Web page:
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San Diego County home sales plummet to level not seen in nearly 30 years

There were 2,327 home sales in San Diego County in May, down more than 40 percent from the same period the previous year.
There were 2,327 home sales in San Diego County in May, down more than 40 percent from the same period the previous year, according to CoreLogic data provided by DQNews.
(File)

Housing sales in San Diego County had their biggest annual drop in nearly 30 years in May as the COVID-19 coronavirus brought the market to a crawl.

There were 2,327 home sales in May, down more than 40 percent from the same period the previous year, according to CoreLogic data provided by DQNews. Analysts pointed to a lack of consumer confidence and sellers pulling homes off the market to wait out for a better selling time.

The decline represents the biggest annual drop in home sales since January 1991, when sales were down by 41.5 percent.

Despite few sales, home prices were largely unchanged. The median price of $590,000 was down about $4,000 from last month but still up 3.5 percent in a year. The home inventory decline resulted in bidding wars for a limited number of properties and pushed prices up, or at least meant almost no price reductions.

Median home price and monthy home sales in San Diego County

Mark Goldman, a real estate analyst with C2 Financial Corp., said there’s a host of reasons that sellers take homes off the market, such as the concern of people spreading COVID-19 at home showings, the concern that they won’t get a good price during heavy job losses and difficulty meeting cleaning requirements for home showings.

“There’s a lot of uncertainty,” Goldman said. “People aren’t sure where they are going to go, what’s going to happen to their income, not sure what is going to happen with home prices.”

Goldman said it is still a seller’s market and that potential buyers need to mentally prepare themselves for price wars. He said he doesn’t see the median home price dropping much in the coming year and that a wave of foreclosures is unlikely because San Diegans could just sell and likely get a good price.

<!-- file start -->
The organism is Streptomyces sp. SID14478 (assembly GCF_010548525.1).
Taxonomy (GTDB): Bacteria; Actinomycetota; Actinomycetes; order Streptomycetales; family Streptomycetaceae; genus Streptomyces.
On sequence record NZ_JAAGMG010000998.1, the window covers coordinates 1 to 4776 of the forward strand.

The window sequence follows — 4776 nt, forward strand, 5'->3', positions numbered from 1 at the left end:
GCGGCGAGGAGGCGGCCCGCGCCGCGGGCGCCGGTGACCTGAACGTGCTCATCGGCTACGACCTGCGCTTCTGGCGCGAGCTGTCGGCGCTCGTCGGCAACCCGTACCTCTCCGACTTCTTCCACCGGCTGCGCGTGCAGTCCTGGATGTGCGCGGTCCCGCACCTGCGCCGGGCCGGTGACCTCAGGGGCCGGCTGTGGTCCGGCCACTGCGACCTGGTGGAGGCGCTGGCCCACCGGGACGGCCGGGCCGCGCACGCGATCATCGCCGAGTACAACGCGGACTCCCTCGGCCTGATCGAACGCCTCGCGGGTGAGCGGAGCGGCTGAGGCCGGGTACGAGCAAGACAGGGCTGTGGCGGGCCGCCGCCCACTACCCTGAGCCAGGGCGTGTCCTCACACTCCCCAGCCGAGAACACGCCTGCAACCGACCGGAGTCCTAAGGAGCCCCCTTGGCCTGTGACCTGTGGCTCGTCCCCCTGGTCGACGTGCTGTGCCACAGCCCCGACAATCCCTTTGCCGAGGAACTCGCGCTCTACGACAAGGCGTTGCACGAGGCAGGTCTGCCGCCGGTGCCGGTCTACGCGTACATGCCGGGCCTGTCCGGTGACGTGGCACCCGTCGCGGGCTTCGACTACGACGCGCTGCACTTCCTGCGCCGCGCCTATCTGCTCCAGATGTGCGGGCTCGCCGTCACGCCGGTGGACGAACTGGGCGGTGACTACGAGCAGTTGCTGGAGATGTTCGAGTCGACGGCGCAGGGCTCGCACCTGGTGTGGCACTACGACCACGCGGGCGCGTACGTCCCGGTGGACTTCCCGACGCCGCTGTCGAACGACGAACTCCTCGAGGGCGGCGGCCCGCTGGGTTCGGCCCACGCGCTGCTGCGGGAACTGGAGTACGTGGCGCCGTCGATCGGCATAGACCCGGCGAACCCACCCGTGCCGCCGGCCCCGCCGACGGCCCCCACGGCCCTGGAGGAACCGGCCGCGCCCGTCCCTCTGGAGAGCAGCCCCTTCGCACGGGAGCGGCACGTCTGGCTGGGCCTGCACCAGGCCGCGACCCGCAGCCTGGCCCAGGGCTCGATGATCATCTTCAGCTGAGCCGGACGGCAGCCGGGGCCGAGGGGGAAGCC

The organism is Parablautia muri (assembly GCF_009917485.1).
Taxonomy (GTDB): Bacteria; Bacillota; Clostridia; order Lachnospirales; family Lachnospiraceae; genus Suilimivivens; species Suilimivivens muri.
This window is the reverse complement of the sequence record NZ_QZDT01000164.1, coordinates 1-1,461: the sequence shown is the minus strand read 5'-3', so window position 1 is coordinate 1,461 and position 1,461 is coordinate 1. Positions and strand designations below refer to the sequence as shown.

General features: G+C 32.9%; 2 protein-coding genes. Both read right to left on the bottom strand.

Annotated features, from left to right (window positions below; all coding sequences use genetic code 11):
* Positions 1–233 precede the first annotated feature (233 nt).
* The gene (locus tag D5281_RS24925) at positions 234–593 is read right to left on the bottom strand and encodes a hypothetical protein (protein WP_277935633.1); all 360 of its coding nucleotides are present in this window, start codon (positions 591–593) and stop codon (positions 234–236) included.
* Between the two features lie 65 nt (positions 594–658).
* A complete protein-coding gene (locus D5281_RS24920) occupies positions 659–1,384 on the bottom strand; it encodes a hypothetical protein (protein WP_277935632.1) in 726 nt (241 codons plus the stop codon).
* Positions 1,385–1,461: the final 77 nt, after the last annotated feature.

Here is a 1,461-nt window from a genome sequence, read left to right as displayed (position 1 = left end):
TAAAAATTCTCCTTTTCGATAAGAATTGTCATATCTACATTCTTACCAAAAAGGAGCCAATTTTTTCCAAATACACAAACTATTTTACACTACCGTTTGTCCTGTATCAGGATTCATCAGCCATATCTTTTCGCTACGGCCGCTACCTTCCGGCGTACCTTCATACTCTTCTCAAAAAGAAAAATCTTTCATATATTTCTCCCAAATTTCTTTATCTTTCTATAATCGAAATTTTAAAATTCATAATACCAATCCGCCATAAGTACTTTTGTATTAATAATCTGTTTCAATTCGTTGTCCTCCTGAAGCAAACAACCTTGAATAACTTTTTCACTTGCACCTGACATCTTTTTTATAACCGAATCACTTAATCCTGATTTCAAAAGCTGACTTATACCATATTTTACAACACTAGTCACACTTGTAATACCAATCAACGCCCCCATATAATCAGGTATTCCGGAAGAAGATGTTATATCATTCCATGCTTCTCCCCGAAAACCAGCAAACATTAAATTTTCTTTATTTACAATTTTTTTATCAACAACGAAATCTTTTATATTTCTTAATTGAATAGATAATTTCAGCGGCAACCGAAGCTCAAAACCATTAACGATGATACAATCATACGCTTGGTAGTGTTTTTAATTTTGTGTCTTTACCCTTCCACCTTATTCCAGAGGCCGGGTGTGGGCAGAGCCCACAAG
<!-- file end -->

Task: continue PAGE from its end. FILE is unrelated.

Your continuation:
Around 5,200 homes were listed for sale in San Diego County in May, according to the Redfin data center, down from roughly 7,370 at the same time in 2019 and 6,780 in 2018.

The tight inventory has made the process of showing homes difficult for motivated buyers, said Samantha O’Brien, a real estate agent with PorchLight. She said buyers keep contacting her with properties they find online and she will call the seller’s agent only to find out they have already accepted an offer, or they will get quickly outbid.

O’Brien said a lot of her buyers are attracted by low interest rates and have put a new importance on owning because many are working from home. She said it has been hard to communicate to sellers that they might want to consider putting homes on the market.

“Sellers are thinking no one is buying because of the coronavirus,” she said. “They think people are just staying in their homes and not spending money when, in actuality, people are.”

Interest rates are still at historic lows. The rate for a 30-year fixed-rate mortgage in May was 3.23 percent, according to Freddie Mac, down from 4.07 percent at the same time last year.

Here’s how the median price fared by type:

  • Resale single-family: Median of $650,000, down $250 from an all-time peak reached the previous month. There were 1,435 sales, the lowest since January 2019, typically the slowest month of the year.
  • Resale condominium: Median of $430,000, down from an all-time peak of $453,250 in March. There were 623 sales, also the lowest since January 2019.
  • Newly built: Median of $681,750, down from the peak of $812,500 reached in October 2018. There were 269 sales, typical for newly built homes. ◆